Again it brings the feel of office life back and how you are used to working in an office job. This can also lead to work tasks being done quicker in the day. So if your company is flexible, you could be finishing work an hour or two earlier than usual. Or if your not too fussed about finishing early, it can let you start on a project earlier. Meaning more time to think through your ideas and a chance to come up with some new ones. This can make you feel way more independent and in charge of your day and work. This can help with motivation and confidence within your work. 

Mental Health

Being cooped up in your home all year hasn’t been fun for anyone. But for office workers it may have taken a bigger toll. With them being used to leaving the house every morning and communicating with people face to face on a daily occurrence. Having to stay inside their house all day and only getting human interaction over the phone or through video meetings, is a big change to their routine.

However with the opportunity to use shared working spaces, it can bring back the human interactions that office workers were so used to. It stops that loneliness that comes with working from home. And that may seem like not that much of a benefit, because yes you are going back into an office. But its an office where you don’t know anyone. Although with just being able to sit at a desk with a few people around you can definitely help you feel less alone and improve your mental health.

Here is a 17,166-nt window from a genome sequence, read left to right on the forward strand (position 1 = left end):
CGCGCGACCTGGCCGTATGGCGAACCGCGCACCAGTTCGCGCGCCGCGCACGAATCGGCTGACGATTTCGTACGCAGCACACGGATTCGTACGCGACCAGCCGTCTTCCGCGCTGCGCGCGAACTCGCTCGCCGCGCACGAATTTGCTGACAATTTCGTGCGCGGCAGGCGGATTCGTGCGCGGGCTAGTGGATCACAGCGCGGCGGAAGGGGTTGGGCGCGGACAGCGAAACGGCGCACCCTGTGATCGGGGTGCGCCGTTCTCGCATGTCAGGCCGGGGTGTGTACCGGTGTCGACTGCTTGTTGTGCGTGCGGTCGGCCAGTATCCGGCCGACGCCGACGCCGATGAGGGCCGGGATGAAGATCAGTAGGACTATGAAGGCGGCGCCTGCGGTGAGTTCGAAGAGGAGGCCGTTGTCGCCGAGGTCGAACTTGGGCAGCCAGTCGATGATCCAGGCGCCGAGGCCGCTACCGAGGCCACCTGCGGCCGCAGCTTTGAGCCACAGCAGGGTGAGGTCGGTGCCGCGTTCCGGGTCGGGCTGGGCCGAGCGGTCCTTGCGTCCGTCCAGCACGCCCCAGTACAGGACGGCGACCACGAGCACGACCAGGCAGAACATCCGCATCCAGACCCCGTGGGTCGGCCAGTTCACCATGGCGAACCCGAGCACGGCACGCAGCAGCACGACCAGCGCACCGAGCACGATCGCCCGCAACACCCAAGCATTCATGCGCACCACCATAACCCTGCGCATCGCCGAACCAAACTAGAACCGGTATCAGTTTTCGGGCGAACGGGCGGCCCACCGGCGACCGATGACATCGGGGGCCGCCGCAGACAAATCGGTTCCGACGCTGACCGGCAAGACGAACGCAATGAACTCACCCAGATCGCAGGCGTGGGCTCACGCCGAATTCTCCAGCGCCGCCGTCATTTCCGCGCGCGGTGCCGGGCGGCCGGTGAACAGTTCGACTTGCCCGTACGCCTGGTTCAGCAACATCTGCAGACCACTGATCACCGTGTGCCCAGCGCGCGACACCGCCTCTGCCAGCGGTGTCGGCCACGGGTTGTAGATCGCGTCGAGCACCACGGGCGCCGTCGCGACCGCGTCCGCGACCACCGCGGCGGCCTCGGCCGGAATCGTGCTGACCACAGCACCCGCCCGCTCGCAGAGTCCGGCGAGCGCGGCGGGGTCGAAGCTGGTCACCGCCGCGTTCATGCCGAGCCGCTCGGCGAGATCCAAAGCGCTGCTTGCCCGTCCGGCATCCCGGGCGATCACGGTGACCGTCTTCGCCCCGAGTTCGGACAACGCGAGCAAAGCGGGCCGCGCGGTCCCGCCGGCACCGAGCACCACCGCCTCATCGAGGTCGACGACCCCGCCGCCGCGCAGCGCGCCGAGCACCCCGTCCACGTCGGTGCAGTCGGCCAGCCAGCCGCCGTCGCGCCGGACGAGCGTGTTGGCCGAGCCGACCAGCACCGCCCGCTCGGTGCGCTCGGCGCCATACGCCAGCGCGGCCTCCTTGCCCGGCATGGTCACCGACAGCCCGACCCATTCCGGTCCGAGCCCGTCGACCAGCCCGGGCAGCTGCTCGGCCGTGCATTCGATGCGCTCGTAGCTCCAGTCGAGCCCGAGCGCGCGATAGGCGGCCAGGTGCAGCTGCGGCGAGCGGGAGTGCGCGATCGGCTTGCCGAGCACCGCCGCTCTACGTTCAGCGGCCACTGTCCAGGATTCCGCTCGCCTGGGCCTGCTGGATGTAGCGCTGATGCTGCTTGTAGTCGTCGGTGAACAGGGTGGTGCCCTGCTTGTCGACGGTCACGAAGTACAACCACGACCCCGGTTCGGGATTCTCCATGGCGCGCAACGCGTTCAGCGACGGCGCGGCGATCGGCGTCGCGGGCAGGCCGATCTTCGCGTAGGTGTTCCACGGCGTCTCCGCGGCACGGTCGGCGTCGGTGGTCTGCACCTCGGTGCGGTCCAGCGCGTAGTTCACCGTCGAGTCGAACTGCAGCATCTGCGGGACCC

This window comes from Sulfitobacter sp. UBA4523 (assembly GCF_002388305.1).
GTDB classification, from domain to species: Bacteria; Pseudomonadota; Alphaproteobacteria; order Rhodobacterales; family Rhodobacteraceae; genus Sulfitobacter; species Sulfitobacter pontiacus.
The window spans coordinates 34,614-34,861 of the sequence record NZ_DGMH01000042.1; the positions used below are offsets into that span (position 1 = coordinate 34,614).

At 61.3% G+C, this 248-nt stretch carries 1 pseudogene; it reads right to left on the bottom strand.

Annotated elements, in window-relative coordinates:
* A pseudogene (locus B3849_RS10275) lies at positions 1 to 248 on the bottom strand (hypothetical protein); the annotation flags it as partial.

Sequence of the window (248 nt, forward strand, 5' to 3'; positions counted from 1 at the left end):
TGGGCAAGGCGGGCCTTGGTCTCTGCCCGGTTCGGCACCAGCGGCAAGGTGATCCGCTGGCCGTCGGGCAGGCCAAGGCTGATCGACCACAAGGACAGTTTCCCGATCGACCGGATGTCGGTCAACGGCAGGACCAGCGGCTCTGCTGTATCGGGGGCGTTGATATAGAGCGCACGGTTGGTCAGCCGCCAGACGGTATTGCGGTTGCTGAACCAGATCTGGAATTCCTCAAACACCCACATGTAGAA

Do shared working spaces work? How you can benefit from co-working - office mental health

Going back to being cooped up in your home office, having a new environment to be in can also improve peoples mental health. Plus it helps give them a fresh mind. Breaking up their week so they feel like each day is different instead of the same old routine. Leading to better mental health and a better separation between their home life and work life.

Work Life Balance

This is a massive factor that plays with shared spaces helping people with their mental health. The shared spaces are there to use whenever you want to use them, whether that’s daily, weekly or just a few days a week. Using the shared working spaces is totally customisable to your wants and needs. If the week has been tough and its only Tuesday, you can book a desk or phone booth space in a shared working space for Wednesday. Again breaking up your week and giving you a new work environment. Plus its a professional setting that could help you get back on top of your work and giving you a break from your family, home and your make shift home office. A benefit for not only you being able to get you work done but a chance for you to separate your home life from your work.

New Connections